Most people involved in a family law case in Canada know that the amount of spousal support or child support that must be paid is based on income. However, often people receive one-off payments during a year that they don’t normally receive – this is known as non-recurring income. Similarly, a person may suffer a one-off loss during a year. While these one-off payments and losses are considered income or losses for income tax purposes, are they considered income or losses for family law purposes?
The answer is, as always, it depends on the facts of your case. Sections 17(1)(c) and 17(2) of the Child Support Guidelines give judges a discretion to decide whether to include or exclude one-off payments of income or one-off losses. However, over time, certain patterns emerge in judges’ decisions. While they are not “rules” they can provide guidance as to your particular case.
There is a bias in the courts towards including non-recurring income in income for child support and spousal support purposes. The philosophy behind this is that if you can pay more support, you should be required to do so, as this is what’s best for the children. There’s also another guiding principle in the courts, which is that a child’s standard of living should be about the same at each parent’s household.
Some of the most common types of non-recurring income that courts deal with are:
1. RRSP Redemption. Even though RRSP redemptions are included in your income for tax purposes, a one-off RRSP redemption normally would not be considered part of your income for child support or spousal support purposes. However, if you had a pattern of cashing in a certain amount of RRSPs each year, the results might be different.
2. Stock Options. The law about including stock options in income is less clear. If you exercise stock options on a regular basis, the chances are that they will be included in your income. However, if you exercise stock options only once, and this is not part of your normal pattern of income, there are leading cases that say this should be included in income and also that say this should not be included in income. If you have a significant amount of one-off income from stock options, get a good family law lawyer and be prepared to roll the dice.
3. Severance Packages. Severance packages and termination payments are normally (although not always) included in income for support purposes, even if you find a job right away and so have an unusually high income in the year the severance package was paid. The idea behind this is that these sorts of payments are a form of replacement income. One issue that arises is when to include the payments in income. Some cases say that severance and termination payments should be included in income all in the year received. Other cases say that the payments should be allocated over the period of estimated income replacement.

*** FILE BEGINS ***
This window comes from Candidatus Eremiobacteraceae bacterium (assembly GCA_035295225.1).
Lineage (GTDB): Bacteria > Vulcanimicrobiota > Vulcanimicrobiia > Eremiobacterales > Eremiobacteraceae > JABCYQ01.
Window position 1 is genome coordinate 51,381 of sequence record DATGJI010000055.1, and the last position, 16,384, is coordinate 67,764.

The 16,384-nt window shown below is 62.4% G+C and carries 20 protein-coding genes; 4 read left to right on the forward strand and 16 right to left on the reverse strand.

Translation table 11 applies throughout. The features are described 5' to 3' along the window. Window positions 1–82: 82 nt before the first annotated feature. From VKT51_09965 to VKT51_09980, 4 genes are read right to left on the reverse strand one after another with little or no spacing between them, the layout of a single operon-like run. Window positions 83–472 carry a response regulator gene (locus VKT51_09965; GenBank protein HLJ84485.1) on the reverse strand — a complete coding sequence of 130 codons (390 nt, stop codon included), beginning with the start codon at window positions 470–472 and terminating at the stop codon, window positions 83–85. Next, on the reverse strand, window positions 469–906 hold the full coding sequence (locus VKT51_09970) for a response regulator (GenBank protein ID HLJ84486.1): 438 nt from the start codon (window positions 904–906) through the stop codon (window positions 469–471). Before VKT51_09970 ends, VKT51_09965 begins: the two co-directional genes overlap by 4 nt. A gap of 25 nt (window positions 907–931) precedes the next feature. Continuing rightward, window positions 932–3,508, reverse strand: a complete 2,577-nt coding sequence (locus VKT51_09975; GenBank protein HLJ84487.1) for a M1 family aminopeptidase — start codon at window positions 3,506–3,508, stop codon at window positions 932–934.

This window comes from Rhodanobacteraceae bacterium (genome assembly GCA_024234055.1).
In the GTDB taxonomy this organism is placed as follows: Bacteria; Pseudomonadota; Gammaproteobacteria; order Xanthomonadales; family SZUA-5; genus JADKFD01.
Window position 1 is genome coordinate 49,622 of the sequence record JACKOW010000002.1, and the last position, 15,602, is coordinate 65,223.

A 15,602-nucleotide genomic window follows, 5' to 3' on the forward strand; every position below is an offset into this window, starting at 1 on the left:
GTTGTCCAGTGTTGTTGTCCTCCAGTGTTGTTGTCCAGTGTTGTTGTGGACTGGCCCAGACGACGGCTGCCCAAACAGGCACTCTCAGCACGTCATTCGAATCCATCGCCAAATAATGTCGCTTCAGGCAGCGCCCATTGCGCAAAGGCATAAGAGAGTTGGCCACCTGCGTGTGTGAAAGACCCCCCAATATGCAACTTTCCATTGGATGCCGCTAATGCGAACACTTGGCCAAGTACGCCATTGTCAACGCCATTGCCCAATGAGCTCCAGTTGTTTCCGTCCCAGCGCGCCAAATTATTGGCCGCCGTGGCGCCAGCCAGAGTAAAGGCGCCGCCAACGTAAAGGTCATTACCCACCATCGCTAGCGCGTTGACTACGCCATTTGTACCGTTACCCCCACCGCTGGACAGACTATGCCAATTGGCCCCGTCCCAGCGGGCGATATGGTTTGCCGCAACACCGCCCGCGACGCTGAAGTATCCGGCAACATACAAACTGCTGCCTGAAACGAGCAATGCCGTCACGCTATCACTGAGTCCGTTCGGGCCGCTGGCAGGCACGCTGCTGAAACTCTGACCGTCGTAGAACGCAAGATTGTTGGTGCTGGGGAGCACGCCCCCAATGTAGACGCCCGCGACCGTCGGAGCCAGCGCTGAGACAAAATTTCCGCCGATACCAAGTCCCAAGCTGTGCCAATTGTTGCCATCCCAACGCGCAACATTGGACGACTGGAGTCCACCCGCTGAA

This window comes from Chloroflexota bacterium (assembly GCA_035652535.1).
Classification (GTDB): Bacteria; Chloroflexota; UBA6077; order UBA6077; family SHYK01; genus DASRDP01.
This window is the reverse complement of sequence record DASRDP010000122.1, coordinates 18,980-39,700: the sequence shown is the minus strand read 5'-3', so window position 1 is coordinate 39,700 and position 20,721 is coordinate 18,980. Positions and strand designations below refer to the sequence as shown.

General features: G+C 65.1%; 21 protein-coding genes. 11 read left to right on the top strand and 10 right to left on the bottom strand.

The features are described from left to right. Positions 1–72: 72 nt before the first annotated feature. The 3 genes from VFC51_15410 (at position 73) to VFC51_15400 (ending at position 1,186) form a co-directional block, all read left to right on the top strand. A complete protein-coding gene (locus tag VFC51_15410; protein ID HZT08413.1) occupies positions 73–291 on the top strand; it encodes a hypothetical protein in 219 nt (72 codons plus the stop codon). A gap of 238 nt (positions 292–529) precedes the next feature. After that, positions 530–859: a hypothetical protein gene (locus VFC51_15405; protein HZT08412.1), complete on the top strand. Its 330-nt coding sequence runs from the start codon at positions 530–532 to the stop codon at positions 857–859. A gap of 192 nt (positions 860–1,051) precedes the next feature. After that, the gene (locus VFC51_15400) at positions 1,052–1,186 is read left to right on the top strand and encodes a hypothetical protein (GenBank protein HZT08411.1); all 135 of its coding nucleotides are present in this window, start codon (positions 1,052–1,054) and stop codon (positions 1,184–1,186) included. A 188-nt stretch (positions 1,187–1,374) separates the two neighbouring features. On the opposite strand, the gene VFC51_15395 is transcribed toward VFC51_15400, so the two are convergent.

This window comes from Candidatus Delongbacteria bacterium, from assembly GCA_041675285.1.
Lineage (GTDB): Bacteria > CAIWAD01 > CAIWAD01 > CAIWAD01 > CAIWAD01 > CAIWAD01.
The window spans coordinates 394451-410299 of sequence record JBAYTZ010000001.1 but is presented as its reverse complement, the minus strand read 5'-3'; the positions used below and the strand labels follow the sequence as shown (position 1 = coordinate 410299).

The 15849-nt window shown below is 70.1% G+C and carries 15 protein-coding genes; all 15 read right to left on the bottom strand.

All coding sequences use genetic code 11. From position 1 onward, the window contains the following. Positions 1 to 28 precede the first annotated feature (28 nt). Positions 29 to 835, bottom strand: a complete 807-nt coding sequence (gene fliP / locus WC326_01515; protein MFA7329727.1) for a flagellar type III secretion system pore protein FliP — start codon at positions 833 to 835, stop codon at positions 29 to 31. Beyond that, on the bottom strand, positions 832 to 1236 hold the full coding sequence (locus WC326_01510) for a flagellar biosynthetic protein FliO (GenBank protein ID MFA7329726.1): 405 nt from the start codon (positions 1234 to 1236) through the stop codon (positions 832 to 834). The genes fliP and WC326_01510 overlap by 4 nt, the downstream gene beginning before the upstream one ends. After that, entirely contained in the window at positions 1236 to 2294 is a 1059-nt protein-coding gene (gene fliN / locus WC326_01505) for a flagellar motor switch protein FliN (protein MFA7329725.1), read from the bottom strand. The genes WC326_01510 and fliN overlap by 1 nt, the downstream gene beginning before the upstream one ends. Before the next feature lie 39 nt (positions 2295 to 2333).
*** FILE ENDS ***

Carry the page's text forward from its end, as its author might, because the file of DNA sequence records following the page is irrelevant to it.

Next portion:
4. Retirement Allowances. Retirement allowances are normally included in income for family law purposes. The logic here is the same as for severance packages in #3. A similar issue exists regarding when to include the payment in income.
5. Personal Injury Awards. Generally, if the damages you receive in a personal injury award are for pain and suffering, this does not need to be included in your income for purposes of calculating support. If the damages you receive are for loss of income, these generally do get included in income for support purposes. If you’re negotiating an out of court settlement of your personal injury suit, you can guess how you want the settlement to read.
6. Capital Gains. The treatment of this type of income is all over the map, but generally one-off capital gains are considered income for purposes of calculating support, particularly whether they arise on the sale of investments such as stocks, bonds, and real estate. On the other hand, generally one-off capital losses are not used to reduce income for purposes of calculating support. The most usual case where capital gains will not be included in income is where the gains are immediately re-invested. For instance, if you sell a business, and re-invest the proceeds into a new business, then generally the capital gains from the sale of your business won’t be considered as part of your income for purposes of calculating child support and spousal support. Note that if included in income it will be the actual amount of capital gains received that is included, pursuant to Schedule III, section 6 of the Child Support Guidelines.
Updated July 2013